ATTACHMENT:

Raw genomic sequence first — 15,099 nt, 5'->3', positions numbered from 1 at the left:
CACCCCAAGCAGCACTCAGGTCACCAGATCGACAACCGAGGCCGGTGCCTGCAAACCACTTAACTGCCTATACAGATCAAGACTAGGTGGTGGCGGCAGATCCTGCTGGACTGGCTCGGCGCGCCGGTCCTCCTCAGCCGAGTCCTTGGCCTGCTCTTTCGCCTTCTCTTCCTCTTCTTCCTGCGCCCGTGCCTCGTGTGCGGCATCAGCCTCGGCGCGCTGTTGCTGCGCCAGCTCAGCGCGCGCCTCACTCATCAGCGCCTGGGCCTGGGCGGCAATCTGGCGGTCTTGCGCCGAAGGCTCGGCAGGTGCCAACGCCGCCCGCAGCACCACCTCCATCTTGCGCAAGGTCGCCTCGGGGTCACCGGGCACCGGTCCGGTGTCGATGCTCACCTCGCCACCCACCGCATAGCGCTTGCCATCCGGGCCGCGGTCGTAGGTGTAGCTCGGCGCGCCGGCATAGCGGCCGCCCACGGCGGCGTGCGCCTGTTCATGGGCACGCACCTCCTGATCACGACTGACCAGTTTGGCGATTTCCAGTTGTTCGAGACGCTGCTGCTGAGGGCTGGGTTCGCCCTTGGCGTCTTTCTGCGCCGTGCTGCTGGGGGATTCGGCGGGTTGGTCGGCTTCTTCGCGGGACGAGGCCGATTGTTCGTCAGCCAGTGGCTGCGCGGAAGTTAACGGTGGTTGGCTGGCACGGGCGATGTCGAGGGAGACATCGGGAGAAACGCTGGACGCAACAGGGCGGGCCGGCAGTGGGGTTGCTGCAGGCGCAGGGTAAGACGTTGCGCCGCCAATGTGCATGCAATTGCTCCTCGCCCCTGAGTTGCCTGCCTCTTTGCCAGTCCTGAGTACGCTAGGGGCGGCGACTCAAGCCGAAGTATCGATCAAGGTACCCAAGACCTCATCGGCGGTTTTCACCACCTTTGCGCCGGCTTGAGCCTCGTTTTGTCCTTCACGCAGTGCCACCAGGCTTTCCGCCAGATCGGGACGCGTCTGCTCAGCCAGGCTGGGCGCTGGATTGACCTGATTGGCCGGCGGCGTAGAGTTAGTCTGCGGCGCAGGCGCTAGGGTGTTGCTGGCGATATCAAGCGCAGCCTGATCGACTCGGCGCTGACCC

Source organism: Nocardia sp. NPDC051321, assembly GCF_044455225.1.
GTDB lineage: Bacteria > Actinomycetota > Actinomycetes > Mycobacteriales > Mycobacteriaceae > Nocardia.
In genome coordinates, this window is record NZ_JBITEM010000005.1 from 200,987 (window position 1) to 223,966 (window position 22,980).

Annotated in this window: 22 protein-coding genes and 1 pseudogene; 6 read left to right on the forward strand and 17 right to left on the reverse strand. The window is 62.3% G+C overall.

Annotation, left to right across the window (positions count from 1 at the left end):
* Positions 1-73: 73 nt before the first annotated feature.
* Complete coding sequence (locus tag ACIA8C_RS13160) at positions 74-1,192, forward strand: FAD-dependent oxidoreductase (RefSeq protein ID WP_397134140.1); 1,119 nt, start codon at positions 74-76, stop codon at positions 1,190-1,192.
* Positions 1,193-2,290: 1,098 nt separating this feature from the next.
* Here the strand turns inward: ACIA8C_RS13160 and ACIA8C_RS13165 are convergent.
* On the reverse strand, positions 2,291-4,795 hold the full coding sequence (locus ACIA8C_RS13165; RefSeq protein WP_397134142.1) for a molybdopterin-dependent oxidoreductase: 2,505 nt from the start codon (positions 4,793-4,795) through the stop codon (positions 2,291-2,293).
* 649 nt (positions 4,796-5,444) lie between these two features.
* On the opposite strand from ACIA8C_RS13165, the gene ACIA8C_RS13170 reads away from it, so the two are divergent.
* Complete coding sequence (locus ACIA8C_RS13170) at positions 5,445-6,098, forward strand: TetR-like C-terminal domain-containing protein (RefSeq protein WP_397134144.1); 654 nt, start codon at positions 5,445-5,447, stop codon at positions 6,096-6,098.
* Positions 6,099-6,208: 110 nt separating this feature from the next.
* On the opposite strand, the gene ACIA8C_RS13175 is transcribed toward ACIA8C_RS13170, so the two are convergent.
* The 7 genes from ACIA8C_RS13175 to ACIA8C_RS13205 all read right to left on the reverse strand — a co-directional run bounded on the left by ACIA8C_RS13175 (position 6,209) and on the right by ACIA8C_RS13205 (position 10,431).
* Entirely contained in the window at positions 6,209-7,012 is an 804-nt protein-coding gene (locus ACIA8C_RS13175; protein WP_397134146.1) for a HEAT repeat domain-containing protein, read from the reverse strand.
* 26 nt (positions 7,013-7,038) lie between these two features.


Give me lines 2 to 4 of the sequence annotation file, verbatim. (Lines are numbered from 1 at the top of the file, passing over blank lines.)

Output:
CACCCCAAGCAGCACTCAGGTCACCAGATCGACAACCGAGGCCGGTGCCTGCAAACCACTTAACTGCCTATACAGATCAAGACTAGGTGGTGGCGGCAGATCCTGCTGGACTGGCTCGGCGCGCCGGTCCTCCTCAGCCGAGTCCTTGGCCTGCTCTTTCGCCTTCTCTTCCTCTTCTTCCTGCGCCCGTGCCTCGTGTGCGGCATCAGCCTCGGCGCGCTGTTGCTGCGCCAGCTCAGCGCGCGCCTCACTCATCAGCGCCTGGGCCTGGGCGGCAATCTGGCGGTCTTGCGCCGAAGGCTCGGCAGGTGCCAACGCCGCCCGCAGCACCACCTCCATCTTGCGCAAGGTCGCCTCGGGGTCACCGGGCACCGGTCCGGTGTCGATGCTCACCTCGCCACCCACCGCATAGCGCTTGCCATCCGGGCCGCGGTCGTAGGTGTAGCTCGGCGCGCCGGCATAGCGGCCGCCCACGGCGGCGTGCGCCTGTTCATGGGCACGCACCTCCTGATCACGACTGACCAGTTTGGCGATTTCCAGTTGTTCGAGACGCTGCTGCTGAGGGCTGGGTTCGCCCTTGGCGTCTTTCTGCGCCGTGCTGCTGGGGGATTCGGCGGGTTGGTCGGCTTCTTCGCGGGACGAGGCCGATTGTTCGTCAGCCAGTGGCTGCGCGGAAGTTAACGGTGGTTGGCTGGCACGGGCGATGTCGAGGGAGACATCGGGAGAAACGCTGGACGCAACAGGGCGGGCCGGCAGTGGGGTTGCTGCAGGCGCAGGGTAAGACGTTGCGCCGCCAATGTGCATGCAATTGCTCCTCGCCCCTGAGTTGCCTGCCTCTTTGCCAGTCCTGAGTACGCTAGGGGCGGCGACTCAAGCCGAAGTATCGATCAAGGTACCCAAGACCTCATCGGCGGTTTTCACCACCTTTGCGCCGGCTTGAGCCTCGTTTTGTCCTTCACGCAGTGCCACCAGGCTTTCCGCCAGATCGGGACGCGTCTGCTCAGCCAGGCTGGGCGCTGGATTGACCTGATTGGCCGGCGGCGTAGAGTTAGTCTGCGGCGCAGGCGCTAGGGTGTTGCTGGCGATATCAAGCGCAGCCTGATCGACTCGGCGCTGACCC

Source organism: Nocardia sp. NPDC051321, assembly GCF_044455225.1.
GTDB lineage: Bacteria > Actinomycetota > Actinomycetes > Mycobacteriales > Mycobacteriaceae > Nocardia.